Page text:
One of his last public appearances took place at a joint tribute to Andreu Nin and Camillo Berneri, arranged by would-be party officials looking to get their snouts in the trough, as part of their campaign to lay the groundwork for a new election ticket, an umbrella for supporters of Catalan independence, rusty Trotskyists, recycled Stalinists, resuscitated POUMists and disillusioned anarchists. One of the organisers of the tribute had this to say of Diego Camacho’s overall contribution to proceedings: “Up popped Abel Paz and he was invited to say something, and, whatever you might say about the man, he was no hypocrite. When it came his turn to say something he stated that Nin and Berneri had had nothing in common and he wrote us all off as phonies, but luckily he was brief and finished by thanking us for the invitation. You’re welcome, but never again.” That “never again” was reneged upon a few months later when, in an obituary for Diego, the very same writer, now making no mention of Abel Paz’s dressing down of the lumping together of the revolutionary Berneri, a critic of the CNT’s participation in government with Nin, a minister of Justice in the Generalidad government; nor, of course, was there ant reference made to his condemnation of the pro-independence, Popular Front-type election coalition. The writer made do with this remark: “Abel left, increasingly closed-minded in his attitudes.”

Abel Paz was so “closed-minded” that he was always up for a debate on any platform, especially where young people were concerned, his purpose being to spur them into action, rebellion, non-conformity and the struggle against the established order! He could put up with any number of differences of opinion, just as long as the methodology and the goals were subversive. As the years passed the differences of opinion between us increased and our analyses of 1936 diverged more and more, although this never impacted on our personal dealings and respect for each other. Diego had always had a gift for distinguishing between revolutionaries (anarchist or otherwise) and posturing phonies whom he wasted no time in exposing where it hurt them the most: in their lies and essential reformism.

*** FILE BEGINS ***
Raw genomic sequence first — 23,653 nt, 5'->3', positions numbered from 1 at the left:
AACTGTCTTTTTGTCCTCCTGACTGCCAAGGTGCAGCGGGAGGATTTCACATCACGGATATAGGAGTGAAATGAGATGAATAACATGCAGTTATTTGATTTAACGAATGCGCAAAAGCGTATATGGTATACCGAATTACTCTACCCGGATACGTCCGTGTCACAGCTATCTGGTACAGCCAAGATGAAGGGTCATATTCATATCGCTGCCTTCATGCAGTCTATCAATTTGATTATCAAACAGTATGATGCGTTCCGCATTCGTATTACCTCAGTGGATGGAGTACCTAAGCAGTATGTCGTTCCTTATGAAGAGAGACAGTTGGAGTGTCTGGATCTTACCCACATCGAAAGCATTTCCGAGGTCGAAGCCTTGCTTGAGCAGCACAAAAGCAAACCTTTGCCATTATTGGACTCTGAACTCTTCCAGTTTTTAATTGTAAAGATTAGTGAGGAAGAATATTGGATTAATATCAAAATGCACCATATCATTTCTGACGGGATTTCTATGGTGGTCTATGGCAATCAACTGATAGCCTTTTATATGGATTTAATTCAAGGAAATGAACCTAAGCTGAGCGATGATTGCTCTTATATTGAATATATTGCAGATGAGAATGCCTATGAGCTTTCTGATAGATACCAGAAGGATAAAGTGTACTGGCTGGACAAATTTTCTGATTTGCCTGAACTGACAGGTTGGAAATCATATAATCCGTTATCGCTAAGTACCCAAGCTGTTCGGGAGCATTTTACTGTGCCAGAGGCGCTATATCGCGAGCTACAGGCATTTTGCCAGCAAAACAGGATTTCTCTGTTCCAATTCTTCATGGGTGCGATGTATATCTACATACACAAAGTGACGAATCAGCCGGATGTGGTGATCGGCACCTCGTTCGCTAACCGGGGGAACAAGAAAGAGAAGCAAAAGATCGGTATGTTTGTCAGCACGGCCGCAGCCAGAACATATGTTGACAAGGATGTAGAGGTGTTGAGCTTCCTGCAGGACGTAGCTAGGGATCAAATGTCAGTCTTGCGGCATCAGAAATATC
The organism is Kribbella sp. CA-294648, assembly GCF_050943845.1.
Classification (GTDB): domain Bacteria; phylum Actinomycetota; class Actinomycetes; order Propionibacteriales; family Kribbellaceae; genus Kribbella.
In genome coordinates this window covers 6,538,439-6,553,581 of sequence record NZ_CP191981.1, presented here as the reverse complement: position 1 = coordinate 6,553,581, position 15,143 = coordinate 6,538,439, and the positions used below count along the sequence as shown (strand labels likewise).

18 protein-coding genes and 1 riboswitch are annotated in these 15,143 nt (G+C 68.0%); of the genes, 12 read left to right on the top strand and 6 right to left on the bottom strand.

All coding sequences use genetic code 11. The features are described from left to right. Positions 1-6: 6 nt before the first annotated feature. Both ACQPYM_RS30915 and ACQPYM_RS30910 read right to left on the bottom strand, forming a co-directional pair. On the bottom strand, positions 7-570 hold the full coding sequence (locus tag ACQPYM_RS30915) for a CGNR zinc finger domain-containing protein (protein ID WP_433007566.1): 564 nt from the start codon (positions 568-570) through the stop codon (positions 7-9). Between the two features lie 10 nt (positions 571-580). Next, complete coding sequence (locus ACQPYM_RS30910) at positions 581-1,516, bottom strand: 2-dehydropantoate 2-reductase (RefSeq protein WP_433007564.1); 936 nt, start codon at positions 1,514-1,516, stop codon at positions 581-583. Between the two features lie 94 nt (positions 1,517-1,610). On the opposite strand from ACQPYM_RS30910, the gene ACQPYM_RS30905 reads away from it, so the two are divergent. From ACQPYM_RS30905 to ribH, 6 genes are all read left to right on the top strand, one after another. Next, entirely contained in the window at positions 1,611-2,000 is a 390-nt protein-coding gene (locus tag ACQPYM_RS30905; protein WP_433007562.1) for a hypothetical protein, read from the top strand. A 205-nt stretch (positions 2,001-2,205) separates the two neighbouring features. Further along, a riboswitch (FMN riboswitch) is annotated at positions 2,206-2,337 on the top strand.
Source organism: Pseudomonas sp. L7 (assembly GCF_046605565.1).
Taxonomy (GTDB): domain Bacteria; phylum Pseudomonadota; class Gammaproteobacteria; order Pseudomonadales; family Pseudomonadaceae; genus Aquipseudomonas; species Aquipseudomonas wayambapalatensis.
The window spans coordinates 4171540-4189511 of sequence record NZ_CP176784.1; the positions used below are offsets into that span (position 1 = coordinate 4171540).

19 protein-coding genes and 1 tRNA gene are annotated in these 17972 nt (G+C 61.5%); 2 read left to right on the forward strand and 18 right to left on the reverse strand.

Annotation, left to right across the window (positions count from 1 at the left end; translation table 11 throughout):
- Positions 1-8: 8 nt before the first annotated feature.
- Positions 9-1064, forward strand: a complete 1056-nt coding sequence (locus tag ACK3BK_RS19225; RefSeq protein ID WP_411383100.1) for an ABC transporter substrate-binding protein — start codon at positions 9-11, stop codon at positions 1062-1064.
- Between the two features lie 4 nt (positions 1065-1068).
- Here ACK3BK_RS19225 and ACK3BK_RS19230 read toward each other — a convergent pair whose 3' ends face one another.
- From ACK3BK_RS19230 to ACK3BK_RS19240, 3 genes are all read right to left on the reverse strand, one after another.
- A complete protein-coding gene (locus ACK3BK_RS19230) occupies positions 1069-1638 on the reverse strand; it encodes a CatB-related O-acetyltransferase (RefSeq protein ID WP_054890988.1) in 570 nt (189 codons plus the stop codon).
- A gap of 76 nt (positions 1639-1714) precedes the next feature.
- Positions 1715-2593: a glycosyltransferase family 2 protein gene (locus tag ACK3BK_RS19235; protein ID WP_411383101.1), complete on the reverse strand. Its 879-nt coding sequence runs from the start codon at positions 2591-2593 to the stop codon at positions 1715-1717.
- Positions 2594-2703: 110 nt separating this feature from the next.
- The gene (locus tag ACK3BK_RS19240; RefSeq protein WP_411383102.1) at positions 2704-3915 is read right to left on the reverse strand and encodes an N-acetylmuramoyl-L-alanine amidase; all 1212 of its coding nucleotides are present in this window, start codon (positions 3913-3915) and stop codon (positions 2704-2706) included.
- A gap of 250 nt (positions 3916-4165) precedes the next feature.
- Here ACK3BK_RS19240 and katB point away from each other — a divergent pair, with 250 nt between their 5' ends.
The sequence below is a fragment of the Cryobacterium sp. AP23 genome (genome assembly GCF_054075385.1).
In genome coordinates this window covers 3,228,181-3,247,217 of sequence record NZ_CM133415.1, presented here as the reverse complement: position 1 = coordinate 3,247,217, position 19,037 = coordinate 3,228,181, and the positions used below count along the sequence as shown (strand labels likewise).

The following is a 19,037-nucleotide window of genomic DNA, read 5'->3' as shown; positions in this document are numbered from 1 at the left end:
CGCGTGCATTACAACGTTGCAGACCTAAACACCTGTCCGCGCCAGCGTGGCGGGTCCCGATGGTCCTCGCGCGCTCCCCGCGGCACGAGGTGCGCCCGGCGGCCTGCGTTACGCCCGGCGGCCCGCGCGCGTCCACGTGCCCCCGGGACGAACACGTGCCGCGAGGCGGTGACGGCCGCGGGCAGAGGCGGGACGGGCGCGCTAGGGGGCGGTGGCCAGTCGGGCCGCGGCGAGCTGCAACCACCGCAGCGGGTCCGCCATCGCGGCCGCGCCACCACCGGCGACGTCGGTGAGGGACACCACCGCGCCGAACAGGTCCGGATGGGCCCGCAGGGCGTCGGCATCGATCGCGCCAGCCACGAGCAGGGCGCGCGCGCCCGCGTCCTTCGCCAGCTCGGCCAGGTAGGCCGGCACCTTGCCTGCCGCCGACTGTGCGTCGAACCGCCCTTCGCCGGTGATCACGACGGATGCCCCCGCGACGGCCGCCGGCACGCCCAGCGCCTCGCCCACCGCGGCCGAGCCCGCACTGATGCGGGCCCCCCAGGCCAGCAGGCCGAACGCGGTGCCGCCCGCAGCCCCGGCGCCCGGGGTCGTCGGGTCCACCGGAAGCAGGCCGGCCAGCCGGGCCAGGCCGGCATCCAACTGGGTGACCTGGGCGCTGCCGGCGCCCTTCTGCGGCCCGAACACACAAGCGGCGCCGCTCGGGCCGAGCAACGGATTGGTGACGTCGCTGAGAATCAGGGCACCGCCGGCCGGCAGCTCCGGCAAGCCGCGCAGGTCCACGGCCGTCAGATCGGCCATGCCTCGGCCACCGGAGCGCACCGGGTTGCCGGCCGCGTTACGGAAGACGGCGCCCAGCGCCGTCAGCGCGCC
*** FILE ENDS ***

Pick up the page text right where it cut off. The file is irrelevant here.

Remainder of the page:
Latterly, the walls of his home had been stripped bare: the books were gone, his conversation was punctuated with long, worrisome silences that opened on to the big questions of human existence and the alien, hostile capitalist society that he had spent a lifetime fighting to destroy in order to raise up a new world “already growing in our hearts.” At our last encounter we chatted again, as we always did, about the war and the revolution. And about why and how it was all lost. After one lengthy silence, he whispered, “No matter. Because the joy and the freedom tasted during a fortnight of revolution are justification enough for a lifetime of penury and disappointments.” And in his eyes the purifying flames of burning churches and monasteries seemed to be burning still. More that seventy years after, there was an imperishable flame still in his eyes: they had seen revolution on the streets of Barcelona. And that was his and no one could ever take it away from him.

There is one thing about Diego’s work that academic history knows nothing of and which it holds in contempt in that it falls outside of its business plan, its impossible objectivity and its scientific pretensions; whenever Diego wrote or spoke, he did so without ever playing word games, because before writing, or speaking, he had staked his life on the meaning of those words. Another thing unknown to and scorned by the academics is the fact that much of his research, his reading and his endeavours were pursued at the end of a long day’s work, at the expense of sleep and rest. He was driven by a passion for revolution: he wrote down the history of the 1936 revolution because that was his way of campaigning for the next one.

Here a few titles from Diego’s extensive list (his most important books perhaps)

Durruti in the Spanish Revolution (in English from AK Press 2007, translation by Chuck Morse)
The Spanish Civil War (available in English: Hazan Pocket Archives, Paris, 1997)
The Story of the Iron Column
Paradigm of Revolution
His four volumes of autobiography:
* Prickly Pears and Scorpions (Memoirs 1921-1936)
* Journey into the Past (Memoirs 1936-1939)
* In the Fog (Memoirs 1939-1942)
* Backs to The Wall (Memoirs 1942-1954)
The Internationals in The Spanish Region

The Moroccan Question and the Spanish Republic
CNT 1939-1951: Anarchism versus the Francoist State

Diego’s filmography or a list of those films on which he worked as screenwriter deserve a separate listing. For the death of a man with this sort of an oeuvre to his credit to escape the notice of the media (with the exception of the anarchist press and a short notice in El País a fortnight after his death) and the failure to attract fulsome comment in specialist contemporary history reviews is no accident. Diego was/is in the black list of authors not to be published, who “do not exist” because they are incorrigible and dangerous. Which is the finest tribute that could be paid to an author of a life of Durruti, a just reward for his struggles and research. I think, too, that it says all that needs saying about the press because it chooses ignorance of what ought to be known.

The Fundación Anselmo Lorenzo, which Diego helped set up had reissued most of his books. For anyone keen to understand the war and the Spanish revolution of 1936 they are essential reading. Diego has gone now but he has left us his oeuvre, his passion.

Agustín Guillamón, Barcelona, October 2009

Translated by: Paul Sharkey.